Featured Scholar: Steve Cohen

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Featured Scholar: Steve Cohen
Watson, Sara
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Gainesville, Fla.
University of Florida
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Featured Scholar:
Steven Cohen

2003 - 2004 University Scholar
Mentor: John Hall
Warrington College of Business

Since losing a close friend to leukemia in 10th grade, Steven Cohen has been making a
difference in the world. As a USP scholar, he is working to make oral anti-cancer drugs
available to all patients.

A senior majoring in business administration, Cohen is the founder and national chair of
Friends for Life of America, the largest international student organization providing direct
support to pediatric cancer patients and their families. He established the group at his
high school, University School at Nova Southeastern University in Pembroke Pines,
Florida, after a six-year-old friend of the family, Daniel Heidenberg, lost his battle with
leukemia in December 1996. "I think he inspired me to be proactive and make a
difference," Cohen says.

With more than 35 participating schools, including UF and FSU, the organization attempts
to lift the spirits of pediatric patients by giving them teddy bears, sending them cards
during the holidays, and painting cheerful murals in pediatric hospitals. It raises support
for the cause by organizing an annual 5K run and hosting an annual medical forum. "We
do programs like this because I think it is important for the student population to show
that it cares," Cohen says. "My research is all part of a larger goal that I feel very
strongly about that focuses on the impact students can make."

As a University Scholar, Cohen conducted a public policy analysis showing the benefits of
extending oral anti-cancer drugs to patients on Medicare. The US Medicare system does
not currently cover the costs of many lifesaving oral anti-cancer treatments. Cohen's
research analysis shows that the benefits of extending these medications to Medicare
patients outweigh the costs.

"I opened up the Ft. Lauderdale Sun Sentinel one day and read about an elderly man in
south Florida who couldn't afford Gleevec, for chronic myelogenous leukemia," he says.
"It's very expensive, and he had to sell all of his personal assets to be able to qualify for
financial assistance so that he could get this lifesaving drug. This is a guy who had
worked all his life and had to get rid of his life savings so that he could afford a drug he
needed to live. That's just not acceptable."

Cohen sent a copy of his analysis to Rep. Deborah Pryce, R-Ohio, and Sen. Olympia 3.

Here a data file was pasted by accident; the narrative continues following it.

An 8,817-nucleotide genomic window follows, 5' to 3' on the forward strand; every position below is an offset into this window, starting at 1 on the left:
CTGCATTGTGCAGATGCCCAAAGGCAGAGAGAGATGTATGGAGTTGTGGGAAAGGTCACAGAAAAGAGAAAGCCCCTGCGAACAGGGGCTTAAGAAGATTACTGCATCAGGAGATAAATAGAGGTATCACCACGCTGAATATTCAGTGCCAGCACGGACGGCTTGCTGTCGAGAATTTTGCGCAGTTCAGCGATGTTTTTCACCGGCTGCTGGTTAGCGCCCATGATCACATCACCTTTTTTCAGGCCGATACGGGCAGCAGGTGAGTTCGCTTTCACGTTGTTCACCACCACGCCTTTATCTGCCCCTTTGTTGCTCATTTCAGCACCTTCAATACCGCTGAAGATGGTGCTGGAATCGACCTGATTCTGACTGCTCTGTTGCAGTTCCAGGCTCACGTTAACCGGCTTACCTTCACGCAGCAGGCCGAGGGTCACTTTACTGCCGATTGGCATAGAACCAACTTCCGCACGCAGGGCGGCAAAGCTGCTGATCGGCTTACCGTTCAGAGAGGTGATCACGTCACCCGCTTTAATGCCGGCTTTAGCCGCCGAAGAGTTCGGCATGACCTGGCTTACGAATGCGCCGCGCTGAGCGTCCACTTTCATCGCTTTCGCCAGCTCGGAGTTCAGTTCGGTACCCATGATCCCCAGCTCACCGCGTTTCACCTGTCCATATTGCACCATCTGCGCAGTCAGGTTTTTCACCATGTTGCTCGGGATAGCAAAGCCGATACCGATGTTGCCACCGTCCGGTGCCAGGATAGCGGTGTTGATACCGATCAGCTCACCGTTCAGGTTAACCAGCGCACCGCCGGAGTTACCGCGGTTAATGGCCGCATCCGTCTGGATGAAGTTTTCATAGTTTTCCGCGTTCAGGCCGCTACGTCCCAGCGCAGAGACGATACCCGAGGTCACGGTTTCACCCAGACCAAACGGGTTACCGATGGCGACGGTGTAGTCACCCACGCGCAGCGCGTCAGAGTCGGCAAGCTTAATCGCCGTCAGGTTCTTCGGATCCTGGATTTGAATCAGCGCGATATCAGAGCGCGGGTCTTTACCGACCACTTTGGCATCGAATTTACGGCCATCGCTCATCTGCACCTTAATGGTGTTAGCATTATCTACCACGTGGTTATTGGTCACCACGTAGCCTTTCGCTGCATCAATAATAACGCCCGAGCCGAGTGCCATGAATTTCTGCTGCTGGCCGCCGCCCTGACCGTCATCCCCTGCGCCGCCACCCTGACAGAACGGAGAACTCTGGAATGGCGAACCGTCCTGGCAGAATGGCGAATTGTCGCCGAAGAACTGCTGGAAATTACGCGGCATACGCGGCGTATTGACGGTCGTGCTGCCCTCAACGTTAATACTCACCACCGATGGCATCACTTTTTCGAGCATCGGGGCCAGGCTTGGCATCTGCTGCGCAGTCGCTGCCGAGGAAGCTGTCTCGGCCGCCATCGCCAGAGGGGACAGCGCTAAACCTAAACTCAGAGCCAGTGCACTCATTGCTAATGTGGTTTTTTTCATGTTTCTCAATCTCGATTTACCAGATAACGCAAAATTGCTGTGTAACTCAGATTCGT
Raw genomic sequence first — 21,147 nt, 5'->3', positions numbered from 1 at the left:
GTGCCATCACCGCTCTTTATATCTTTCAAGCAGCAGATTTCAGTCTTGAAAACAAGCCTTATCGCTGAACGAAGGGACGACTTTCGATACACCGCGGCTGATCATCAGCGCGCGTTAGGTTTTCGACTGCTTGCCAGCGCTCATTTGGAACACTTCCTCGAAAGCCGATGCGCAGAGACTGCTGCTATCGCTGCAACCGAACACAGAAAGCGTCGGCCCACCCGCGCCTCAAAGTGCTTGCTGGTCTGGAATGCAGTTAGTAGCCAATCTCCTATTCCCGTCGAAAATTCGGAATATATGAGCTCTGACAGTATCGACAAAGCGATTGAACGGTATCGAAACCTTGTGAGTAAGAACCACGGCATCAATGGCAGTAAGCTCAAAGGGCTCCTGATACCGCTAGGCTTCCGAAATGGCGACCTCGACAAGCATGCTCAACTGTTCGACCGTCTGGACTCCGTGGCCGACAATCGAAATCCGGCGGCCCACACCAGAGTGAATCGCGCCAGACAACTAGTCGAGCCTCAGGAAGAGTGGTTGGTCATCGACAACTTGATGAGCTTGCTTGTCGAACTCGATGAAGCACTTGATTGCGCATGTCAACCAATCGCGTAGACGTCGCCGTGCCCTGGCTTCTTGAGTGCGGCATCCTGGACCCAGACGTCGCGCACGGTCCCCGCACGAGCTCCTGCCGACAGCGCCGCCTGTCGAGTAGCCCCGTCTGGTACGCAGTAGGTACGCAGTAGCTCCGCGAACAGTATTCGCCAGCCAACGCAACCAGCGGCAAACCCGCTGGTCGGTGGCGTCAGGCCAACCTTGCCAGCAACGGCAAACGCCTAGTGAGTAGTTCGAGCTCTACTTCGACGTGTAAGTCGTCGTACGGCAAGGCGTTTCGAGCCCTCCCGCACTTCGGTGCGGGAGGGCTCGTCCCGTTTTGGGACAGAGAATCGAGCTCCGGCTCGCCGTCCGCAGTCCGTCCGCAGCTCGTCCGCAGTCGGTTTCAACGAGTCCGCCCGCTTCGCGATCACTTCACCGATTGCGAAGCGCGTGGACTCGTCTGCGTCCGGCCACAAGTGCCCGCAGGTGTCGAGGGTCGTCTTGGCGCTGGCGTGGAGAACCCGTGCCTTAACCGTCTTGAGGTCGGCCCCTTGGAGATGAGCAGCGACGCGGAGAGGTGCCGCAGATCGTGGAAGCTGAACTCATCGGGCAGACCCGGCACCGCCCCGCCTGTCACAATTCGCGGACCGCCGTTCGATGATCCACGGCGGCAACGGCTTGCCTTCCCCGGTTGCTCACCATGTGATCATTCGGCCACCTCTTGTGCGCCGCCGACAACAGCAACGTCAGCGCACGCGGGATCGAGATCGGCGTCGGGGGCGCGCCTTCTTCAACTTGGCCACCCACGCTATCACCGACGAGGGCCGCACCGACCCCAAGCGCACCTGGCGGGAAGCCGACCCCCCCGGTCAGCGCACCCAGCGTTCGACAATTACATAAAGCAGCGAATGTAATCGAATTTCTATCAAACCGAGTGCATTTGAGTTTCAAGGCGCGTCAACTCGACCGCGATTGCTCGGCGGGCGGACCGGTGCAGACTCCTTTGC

Snowe, R-Maine, who are proponents of adding an oral anti-cancer provision to current
Medicare coverage. "My research shows that it is really in the government's best interest
to extend these drugs to Medicare patients," he says. "It will actually save money in the
long run."

Cohen was recently named one of 20 students nationally to the 2004 College Academic
All-Stars First Team, awarded by USA Today. He and political science major Anup Patel
this year became the first students from the University of Florida ever to win the
prestigious award. Cohen also has been recognized with Governor Jeb Bush's Points of
Light Award and was named the 2001 UF Student Volunteer of the Year.

"Awards are nice," Cohen says. "But I think they serve as motivators. As long as you
don't do it for the recognition, but let the recognition inspire you to do more, then it is all
worth it."

Cohen has served on the UF Sesquicentennial Committee, the Office of Community
Service's advisory committee, and theWarrington College of Business Administration
Undergraduate Committee. He also has served as an associate justice in the Student
Honor Court, executive vice president of the Jewish student organization Koach, and as
director of honorary members for Golden Key International Honor Society.

During the summer of 2003, Cohen interned at Bank of America in Charlotte, NC. He has
accepted a full-time position with the company and plans to start in July, after graduating
from UF in May. Later, he hopes to pursue a doctoral degree in management and policy
and become a health administrator.

"What I would really like to do is be an administrator at a hospital," he says. "But I don't
want to sit in an office all day. I want to go and visit patients and run a hospital that is
not only profitable, but gives back some of that money to take care of the patients that
can't afford treatment. I want my hospital to be known as the hospital that accepts
patients no matter their financial condition."

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